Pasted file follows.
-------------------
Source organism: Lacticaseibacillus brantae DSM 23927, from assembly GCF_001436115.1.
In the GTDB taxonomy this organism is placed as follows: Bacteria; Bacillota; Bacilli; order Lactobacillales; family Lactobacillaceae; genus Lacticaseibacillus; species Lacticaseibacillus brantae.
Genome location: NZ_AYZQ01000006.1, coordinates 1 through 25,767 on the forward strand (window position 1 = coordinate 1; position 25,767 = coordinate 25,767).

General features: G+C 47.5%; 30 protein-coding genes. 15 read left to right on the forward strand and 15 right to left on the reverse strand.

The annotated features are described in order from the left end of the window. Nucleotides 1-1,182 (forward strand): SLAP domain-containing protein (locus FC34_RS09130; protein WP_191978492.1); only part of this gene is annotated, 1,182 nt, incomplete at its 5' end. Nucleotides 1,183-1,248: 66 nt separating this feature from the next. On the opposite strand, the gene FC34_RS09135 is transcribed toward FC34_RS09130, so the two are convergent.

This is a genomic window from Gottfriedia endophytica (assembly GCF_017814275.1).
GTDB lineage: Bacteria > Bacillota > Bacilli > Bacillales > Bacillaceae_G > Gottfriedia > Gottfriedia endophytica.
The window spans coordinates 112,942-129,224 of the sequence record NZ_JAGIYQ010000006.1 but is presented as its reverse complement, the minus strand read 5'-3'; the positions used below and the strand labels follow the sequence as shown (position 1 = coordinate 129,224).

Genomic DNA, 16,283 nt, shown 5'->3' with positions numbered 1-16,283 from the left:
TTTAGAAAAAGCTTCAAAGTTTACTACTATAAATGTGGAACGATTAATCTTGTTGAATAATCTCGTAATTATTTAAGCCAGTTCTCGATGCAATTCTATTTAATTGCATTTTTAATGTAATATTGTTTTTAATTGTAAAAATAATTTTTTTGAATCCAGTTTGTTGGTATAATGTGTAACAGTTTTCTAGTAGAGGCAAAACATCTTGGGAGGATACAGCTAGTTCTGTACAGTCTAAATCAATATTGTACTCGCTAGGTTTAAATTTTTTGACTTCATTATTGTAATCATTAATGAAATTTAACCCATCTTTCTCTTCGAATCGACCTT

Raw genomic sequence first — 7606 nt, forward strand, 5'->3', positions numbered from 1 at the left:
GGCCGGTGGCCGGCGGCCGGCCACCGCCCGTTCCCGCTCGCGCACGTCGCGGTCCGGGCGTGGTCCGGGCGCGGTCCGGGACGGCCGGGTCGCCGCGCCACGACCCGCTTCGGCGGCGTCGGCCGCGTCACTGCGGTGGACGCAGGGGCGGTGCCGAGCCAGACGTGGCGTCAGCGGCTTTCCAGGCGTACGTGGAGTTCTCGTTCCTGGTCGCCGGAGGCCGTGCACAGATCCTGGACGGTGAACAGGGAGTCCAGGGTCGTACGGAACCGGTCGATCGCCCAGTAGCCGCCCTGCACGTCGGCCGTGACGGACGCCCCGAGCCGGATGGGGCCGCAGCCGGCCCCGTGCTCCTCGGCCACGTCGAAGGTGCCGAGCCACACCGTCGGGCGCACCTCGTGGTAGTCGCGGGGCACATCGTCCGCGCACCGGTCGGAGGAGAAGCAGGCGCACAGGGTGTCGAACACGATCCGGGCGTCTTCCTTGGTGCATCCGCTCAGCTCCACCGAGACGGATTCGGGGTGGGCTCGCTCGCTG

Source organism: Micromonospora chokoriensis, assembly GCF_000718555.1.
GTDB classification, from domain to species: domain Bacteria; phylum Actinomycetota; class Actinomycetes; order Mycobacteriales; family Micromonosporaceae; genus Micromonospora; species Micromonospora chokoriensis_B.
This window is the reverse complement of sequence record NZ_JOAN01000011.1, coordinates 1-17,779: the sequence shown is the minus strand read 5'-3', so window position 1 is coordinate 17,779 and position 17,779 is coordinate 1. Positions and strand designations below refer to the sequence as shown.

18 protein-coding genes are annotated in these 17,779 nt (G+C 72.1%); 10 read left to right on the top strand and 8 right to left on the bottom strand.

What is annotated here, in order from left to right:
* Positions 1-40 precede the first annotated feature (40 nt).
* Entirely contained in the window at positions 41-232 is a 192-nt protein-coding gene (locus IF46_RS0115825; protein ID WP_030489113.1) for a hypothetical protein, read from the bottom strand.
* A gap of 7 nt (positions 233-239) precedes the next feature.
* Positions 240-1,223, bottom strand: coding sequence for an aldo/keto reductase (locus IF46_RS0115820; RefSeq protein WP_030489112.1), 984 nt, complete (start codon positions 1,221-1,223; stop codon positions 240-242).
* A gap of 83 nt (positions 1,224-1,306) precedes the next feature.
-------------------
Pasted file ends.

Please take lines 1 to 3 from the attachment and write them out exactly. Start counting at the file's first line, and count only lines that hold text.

Source organism: Lacticaseibacillus brantae DSM 23927, from assembly GCF_001436115.1.
In the GTDB taxonomy this organism is placed as follows: Bacteria; Bacillota; Bacilli; order Lactobacillales; family Lactobacillaceae; genus Lacticaseibacillus; species Lacticaseibacillus brantae.
Genome location: NZ_AYZQ01000006.1, coordinates 1 through 25,767 on the forward strand (window position 1 = coordinate 1; position 25,767 = coordinate 25,767).